Study after study has shown that people in the LGBTQ+ community are at heightened risk for developing not only substance use disorder, but also co-occurring mental health concerns. These studies have also tracked the underlying causes of these issues.

Set up for Addiction

While being LGBTQ+ itself is not the reason people within the queer community experience higher degrees of mental illness and addiction, it is no mere coincidence that people who are sexual minorities are at risk before they even reach adulthood:

  • LGBTQ+ teens are twice as likely as their non-LGBTQ+ peers to be bullied, assaulted, or excluded in school.
  • LGBTQ+ teens are around 40 percent less likely to have a supportive adult in their family than peers who identify as heterosexual and cisgender.
  • Societal stigma and harassment are also contributing factors to LGBTQ+ people developing substance use disorder.

How High is the Risk?

Largely because of the adverse experiences listed above:

Gay and lesbian youth are around twice as likely to struggle with their mental health and use alcohol and illicit substances, compared to heterosexual peers. A recent study by the Trevor Project shows higher rates of marijuana and alcohol use among LGBTQ+ youth.

  • Trans youth are at 2.5 to 4 times higher risk for substance use compared to cisgender peers.
  • LGBTQ+ youth, in general, are also at heightened risk for using multiple substances, which increases the dangers they face from substance use.
  • If an LBGTQ+ youth experiences conversion therapy, an intervention that attempts to “cure” the young person of their sexual preferences, their likelihood of becoming a regular user of alcohol or marijuana or of misusing prescription medication increases.

Because a person’s brain does not finish developing until they are in their mid-twenties, the likelihood of the person becoming dependent upon substances is higher if they start young. Substance use can also trigger or exacerbate mental health issues like depression and anxiety. It is estimated that around 60-75 percent of adolescents who are struggling with their mental health have a co-occurring issue with substance use.

People who struggle with addiction are also more likely to attempt suicide and are around 7 times more likely to die by suicide.

How Loved Ones Can Help

Whether you are the family member or friend of an LGBTQ+ person or just concerned about mental health and addiction in that community, there are steps you can take to reduce their risks:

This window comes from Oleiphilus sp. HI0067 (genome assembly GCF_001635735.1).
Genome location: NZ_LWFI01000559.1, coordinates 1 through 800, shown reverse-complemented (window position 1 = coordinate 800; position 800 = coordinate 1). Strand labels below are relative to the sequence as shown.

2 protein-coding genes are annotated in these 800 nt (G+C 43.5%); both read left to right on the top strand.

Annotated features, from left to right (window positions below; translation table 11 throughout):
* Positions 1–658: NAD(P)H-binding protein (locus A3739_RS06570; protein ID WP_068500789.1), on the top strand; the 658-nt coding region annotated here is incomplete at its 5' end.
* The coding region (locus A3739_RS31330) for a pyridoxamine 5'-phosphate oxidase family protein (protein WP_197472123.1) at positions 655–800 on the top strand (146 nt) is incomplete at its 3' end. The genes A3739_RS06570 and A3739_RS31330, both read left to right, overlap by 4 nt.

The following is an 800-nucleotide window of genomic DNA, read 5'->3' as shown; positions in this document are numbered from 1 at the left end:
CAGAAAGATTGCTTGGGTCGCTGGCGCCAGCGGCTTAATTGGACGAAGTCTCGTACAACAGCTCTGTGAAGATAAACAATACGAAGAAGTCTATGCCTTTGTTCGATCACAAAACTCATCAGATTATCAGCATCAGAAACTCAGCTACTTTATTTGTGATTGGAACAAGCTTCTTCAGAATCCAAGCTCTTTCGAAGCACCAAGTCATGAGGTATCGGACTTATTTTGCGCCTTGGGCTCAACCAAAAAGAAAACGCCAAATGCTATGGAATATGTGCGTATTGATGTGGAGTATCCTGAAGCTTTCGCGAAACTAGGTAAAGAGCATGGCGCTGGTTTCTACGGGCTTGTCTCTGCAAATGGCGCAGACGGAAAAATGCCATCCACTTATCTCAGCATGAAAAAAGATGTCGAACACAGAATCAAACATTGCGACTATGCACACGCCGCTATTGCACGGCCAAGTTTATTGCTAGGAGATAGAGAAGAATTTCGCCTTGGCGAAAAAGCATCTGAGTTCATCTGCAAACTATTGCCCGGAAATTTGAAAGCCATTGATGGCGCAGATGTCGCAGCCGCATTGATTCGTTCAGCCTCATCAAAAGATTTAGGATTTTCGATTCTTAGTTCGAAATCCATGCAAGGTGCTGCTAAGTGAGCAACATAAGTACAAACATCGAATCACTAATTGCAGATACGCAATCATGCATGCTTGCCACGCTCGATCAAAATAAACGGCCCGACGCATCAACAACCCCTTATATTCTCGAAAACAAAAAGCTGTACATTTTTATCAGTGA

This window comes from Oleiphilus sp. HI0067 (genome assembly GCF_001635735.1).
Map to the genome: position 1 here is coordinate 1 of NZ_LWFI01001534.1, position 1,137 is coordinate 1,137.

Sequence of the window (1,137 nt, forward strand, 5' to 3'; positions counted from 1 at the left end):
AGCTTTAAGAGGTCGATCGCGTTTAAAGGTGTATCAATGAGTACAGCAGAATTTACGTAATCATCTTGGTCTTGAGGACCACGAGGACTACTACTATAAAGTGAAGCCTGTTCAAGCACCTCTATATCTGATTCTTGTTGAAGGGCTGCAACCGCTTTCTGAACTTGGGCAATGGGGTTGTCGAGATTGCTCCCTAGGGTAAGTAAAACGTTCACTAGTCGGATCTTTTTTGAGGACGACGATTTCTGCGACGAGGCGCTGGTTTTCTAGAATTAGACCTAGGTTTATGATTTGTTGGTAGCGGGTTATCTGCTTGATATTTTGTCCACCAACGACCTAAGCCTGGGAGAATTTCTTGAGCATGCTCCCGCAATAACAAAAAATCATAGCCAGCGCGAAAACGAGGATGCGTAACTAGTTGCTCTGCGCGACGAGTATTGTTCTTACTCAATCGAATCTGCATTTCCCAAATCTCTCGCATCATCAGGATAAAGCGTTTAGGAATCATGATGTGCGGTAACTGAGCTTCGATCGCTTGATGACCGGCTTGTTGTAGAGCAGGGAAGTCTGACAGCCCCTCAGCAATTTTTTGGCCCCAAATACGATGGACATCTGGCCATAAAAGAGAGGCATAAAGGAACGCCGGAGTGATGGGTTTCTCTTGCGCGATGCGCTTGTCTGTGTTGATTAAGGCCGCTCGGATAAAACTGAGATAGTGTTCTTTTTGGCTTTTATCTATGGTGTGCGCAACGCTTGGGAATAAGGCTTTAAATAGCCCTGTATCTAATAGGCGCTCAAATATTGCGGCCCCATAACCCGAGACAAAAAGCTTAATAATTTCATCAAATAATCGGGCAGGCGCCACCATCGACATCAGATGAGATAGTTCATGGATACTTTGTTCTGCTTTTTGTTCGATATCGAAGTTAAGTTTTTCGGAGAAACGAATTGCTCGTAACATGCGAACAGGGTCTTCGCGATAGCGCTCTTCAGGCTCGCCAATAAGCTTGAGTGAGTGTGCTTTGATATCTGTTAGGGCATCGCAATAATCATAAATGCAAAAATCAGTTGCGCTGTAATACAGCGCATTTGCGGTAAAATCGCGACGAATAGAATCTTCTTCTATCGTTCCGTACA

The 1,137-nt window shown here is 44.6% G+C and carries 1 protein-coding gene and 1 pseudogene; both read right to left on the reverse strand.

• Express affection – continue to show love and support for people who come out to you.
  • Support the person’s identity – use the name and pronouns that the person uses for themselves. Support them in accessing clothing, make-up and other items that help them feel more comfortable with their appearance.
  • Advocate for LGBTQ+ people – require other people in your life to treat LGBTQ+ people with respect and kindness.
  • Welcome the person’s friends and partners – make your home a safe haven for the “chosen family” of the LGBTQ+ people your friend or family member cares about.
  • Connect your child with a positive LGBTQ+ role model – allow your child to see that people like them grow up to live normal, healthy, happy lives.
  • Talk with your faith community – help them to be more supportive of LGBTQ+ people.
  • Educate yourself about and get involved in the LGBTQ+ community.

If you would like more information about supporting LGBTQ+ people in your life or you would like to link a loved one to specific supports, there are a number of resources that can help:

  • PFLAG (Parents and Friends of Lesbians and Gays)  is a national organization that provides education and support to people who care about the LGBTQ+ community. There are several local chapters of PFLAG within Virginia.
  • The National Black Justice Coalition is an organization that exists to empower LGBTQ+ people who are Black.
  • The Trevor Project is a program that provides crisis intervention and suicide prevention services for LGBTQ+ young people.
  • The Human Rights Campaign is a national organization that seeks to increase inclusion and equality for LGBTQ+ people.
  • Equality Virginia is a group that seeks to advance LGBTQ+ protections, empower trans people and work toward equality for all, within the state of Virginia.

Please reach out to learn more about how Safe Harbor Recovery Center in Portsmouth, VA, provides support to LGBTQ+ guests and their families.